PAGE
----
Conference and Benefit for Liberation Prisoners

Today I attended a benefit for animal and earth liberation prisoners, which was sort of a mini conference. That makes it my second conference ever, after the Animal Rights Conference. Since I have never looked much into the issues surrounding the Animal Enterprise Terrorism Act (AETA) and the like, I saw this and thought it would be great to try something new. I got a bit better of an idea of what the AETA is about and had a more fruitful time networking than at the previous conference.

The AETA is obviously an absurd law, although I already kind of knew that. I am not so sure I agree with all of ELF and ALF tactics, but I definitely disagree with the AETA. I am not going to say much about it here because I would not have anything original to add. All of the speakers were helpful, from my perspective. Some interesting talks were by a former prisoner, the founder of Food Not Bombs (Keith: a brief prisoner), and journalist Will Potter. Keith is a funny, charismatic guy who tells the story of how Food Not Bombs, an organization that distributes vegan food to the homeless, has been targeted as a terrorist organization. Why would an anti-war group that merely distributes fliers and vegan food be targeted as a terrorist organization? He said that one time he got on a plane and was then pulled off and interrogated about his role in this violent organization (remind anyone of racial profiling?). Clearly, a group with “bombs” in its name must be about bombing people. That’s some thorough logic right there. Only terrorists would think to use the word “bombs” in public, right?

Admission was only $10, and the food was very inexpensive (in stark contrast to the AR Conference). Some of it was so-so (I don’t like white bread or LightLife Smart Dogs), and some was good. Thumbs up on the spicy samosas and mashed potatoes!

Networking was different from the AR Conference, I found, because most of the people in attendance were fairly local. Will Potter lives in D.C. (according to his Twitter), there’s a local Food Not Bombs to get involved with (Keith just put it out there that he would like to speak at my university), the hosting organization was from Baltimore, and various people I met were from D.C., Maryland, and Virginia. I made a new activist friend who lives in the area. Also, because it was much smaller and all set in one room, everyone seemingly had a much easier time introducing ourselves to strangers. The number of people was less overwhelming and more intimate. I felt like each of us had more of a presence there than at the AR Conference (some of the people I met there had attended that, but I hadn’t seen them or learned their names if I did).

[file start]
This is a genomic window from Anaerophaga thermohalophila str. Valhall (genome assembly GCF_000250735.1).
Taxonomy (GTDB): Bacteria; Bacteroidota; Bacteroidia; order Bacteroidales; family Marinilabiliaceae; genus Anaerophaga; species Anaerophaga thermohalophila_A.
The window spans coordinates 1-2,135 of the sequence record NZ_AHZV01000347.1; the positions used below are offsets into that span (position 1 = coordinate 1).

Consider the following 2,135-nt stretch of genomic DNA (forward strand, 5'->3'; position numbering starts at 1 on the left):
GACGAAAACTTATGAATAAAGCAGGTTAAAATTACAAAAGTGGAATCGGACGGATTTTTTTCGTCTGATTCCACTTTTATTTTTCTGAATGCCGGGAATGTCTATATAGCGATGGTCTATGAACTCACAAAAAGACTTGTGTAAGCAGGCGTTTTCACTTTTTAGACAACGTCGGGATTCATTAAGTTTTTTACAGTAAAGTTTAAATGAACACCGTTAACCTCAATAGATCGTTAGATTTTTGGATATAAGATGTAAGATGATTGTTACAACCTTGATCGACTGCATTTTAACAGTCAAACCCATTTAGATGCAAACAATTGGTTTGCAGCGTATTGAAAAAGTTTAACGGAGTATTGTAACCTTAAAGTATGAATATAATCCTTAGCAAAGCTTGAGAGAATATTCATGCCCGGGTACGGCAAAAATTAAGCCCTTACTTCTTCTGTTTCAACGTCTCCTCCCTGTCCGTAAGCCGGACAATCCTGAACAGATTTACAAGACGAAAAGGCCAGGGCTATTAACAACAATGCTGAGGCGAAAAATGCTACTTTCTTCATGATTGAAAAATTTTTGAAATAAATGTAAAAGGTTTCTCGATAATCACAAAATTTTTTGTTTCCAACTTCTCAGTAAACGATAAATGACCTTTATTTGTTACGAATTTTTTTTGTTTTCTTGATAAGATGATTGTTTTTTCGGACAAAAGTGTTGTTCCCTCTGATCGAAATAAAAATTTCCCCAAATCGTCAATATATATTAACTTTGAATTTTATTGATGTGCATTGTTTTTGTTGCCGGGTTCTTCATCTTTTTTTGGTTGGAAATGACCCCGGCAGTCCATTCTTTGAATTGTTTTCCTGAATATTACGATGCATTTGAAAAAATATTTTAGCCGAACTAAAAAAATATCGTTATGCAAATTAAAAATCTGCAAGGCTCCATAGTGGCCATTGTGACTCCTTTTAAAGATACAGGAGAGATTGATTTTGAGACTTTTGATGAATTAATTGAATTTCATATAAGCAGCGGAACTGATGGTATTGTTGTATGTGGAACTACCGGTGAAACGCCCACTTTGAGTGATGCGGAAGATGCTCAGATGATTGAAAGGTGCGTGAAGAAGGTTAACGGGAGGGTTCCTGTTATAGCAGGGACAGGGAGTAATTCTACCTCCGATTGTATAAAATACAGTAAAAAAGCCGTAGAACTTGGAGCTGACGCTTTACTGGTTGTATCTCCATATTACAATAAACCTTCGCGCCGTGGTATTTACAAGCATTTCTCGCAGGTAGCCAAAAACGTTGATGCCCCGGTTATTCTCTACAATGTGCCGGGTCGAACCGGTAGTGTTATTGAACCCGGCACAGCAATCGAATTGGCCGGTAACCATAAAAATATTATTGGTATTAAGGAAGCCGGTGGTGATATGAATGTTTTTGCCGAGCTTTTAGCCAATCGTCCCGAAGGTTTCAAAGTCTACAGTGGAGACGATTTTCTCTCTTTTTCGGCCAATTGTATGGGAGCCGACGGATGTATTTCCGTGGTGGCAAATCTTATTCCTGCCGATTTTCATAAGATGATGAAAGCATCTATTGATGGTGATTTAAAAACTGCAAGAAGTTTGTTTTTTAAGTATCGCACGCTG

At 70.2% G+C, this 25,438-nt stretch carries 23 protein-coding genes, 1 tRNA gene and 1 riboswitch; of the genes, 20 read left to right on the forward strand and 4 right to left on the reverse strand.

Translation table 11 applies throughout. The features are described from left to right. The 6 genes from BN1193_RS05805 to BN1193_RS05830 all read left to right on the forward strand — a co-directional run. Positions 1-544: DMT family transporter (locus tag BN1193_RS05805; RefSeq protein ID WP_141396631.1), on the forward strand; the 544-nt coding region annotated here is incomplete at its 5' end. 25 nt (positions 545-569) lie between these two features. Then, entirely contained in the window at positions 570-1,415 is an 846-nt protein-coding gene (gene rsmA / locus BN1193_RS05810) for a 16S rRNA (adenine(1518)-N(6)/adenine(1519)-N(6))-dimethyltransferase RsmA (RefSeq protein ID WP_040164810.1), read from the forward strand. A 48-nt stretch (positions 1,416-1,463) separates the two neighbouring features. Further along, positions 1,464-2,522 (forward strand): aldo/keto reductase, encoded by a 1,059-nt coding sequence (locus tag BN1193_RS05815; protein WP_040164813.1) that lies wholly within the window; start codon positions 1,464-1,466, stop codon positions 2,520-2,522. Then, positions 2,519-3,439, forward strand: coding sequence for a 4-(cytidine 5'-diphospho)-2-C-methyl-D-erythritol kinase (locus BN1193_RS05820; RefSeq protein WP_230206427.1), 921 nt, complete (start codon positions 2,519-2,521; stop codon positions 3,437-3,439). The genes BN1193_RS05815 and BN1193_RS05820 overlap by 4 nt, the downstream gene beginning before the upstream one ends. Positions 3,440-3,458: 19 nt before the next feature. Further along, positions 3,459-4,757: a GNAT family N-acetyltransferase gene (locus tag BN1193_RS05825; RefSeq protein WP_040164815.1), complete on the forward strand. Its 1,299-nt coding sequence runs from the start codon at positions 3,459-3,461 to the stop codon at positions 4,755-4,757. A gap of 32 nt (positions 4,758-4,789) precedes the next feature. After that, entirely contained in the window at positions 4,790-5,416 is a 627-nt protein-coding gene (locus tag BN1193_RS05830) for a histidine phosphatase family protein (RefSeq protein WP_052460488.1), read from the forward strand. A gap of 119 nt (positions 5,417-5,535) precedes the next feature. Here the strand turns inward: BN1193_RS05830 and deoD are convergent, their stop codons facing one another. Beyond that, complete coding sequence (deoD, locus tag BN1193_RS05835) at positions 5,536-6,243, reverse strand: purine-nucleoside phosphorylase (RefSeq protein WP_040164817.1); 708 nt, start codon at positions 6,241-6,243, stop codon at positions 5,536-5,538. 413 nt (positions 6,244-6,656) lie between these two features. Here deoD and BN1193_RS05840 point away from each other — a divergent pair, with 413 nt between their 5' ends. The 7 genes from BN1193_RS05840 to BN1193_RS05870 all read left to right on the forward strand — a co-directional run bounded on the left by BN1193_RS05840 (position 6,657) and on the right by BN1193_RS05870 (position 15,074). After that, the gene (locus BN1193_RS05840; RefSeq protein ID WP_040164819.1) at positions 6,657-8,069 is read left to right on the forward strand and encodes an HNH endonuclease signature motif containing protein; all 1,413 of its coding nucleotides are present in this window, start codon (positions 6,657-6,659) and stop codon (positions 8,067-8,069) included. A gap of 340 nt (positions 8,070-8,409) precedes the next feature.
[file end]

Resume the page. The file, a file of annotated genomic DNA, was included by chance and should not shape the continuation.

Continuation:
I expected there to be a balance between earth and animal liberation going on, but it was very animal-focused. I suspect that is because the problem stems from the A(nimal)ETA.

Anyway, my first two conferences have both been very worthwhile and energizing, and I continue to look forward to attending more conferences of this nature. They make me feel a little bit like I am getting out of my book/blog cocoon. I hope I will do an even better job of meeting people at the next one. And I heard there is going to be a Critical Animals Studies Conference next year!!! (In the past, they have skipped years.)

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~ by Louëlla on August 14, 2010.

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